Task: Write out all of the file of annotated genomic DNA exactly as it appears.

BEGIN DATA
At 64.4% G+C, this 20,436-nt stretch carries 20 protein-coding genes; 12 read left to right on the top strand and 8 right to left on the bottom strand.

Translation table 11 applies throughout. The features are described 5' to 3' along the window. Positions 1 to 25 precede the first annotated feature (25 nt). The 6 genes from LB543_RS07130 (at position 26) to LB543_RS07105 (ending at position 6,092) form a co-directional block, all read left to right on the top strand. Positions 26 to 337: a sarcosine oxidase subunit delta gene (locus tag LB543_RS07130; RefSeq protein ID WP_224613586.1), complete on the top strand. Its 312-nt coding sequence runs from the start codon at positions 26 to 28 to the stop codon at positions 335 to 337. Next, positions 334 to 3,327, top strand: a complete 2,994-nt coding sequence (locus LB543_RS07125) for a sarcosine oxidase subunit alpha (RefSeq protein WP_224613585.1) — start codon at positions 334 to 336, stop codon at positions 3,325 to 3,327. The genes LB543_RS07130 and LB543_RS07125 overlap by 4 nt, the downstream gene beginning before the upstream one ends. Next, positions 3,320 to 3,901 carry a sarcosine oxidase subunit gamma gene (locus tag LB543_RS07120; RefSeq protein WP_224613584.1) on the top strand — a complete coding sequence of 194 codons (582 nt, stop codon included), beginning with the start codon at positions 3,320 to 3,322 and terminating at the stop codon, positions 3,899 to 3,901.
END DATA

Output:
At 64.4% G+C, this 20,436-nt stretch carries 20 protein-coding genes; 12 read left to right on the top strand and 8 right to left on the bottom strand.

Translation table 11 applies throughout. The features are described 5' to 3' along the window. Positions 1 to 25 precede the first annotated feature (25 nt). The 6 genes from LB543_RS07130 (at position 26) to LB543_RS07105 (ending at position 6,092) form a co-directional block, all read left to right on the top strand. Positions 26 to 337: a sarcosine oxidase subunit delta gene (locus tag LB543_RS07130; RefSeq protein ID WP_224613586.1), complete on the top strand. Its 312-nt coding sequence runs from the start codon at positions 26 to 28 to the stop codon at positions 335 to 337. Next, positions 334 to 3,327, top strand: a complete 2,994-nt coding sequence (locus LB543_RS07125) for a sarcosine oxidase subunit alpha (RefSeq protein WP_224613585.1) — start codon at positions 334 to 336, stop codon at positions 3,325 to 3,327. The genes LB543_RS07130 and LB543_RS07125 overlap by 4 nt, the downstream gene beginning before the upstream one ends. Next, positions 3,320 to 3,901 carry a sarcosine oxidase subunit gamma gene (locus tag LB543_RS07120; RefSeq protein WP_224613584.1) on the top strand — a complete coding sequence of 194 codons (582 nt, stop codon included), beginning with the start codon at positions 3,320 to 3,322 and terminating at the stop codon, positions 3,899 to 3,901.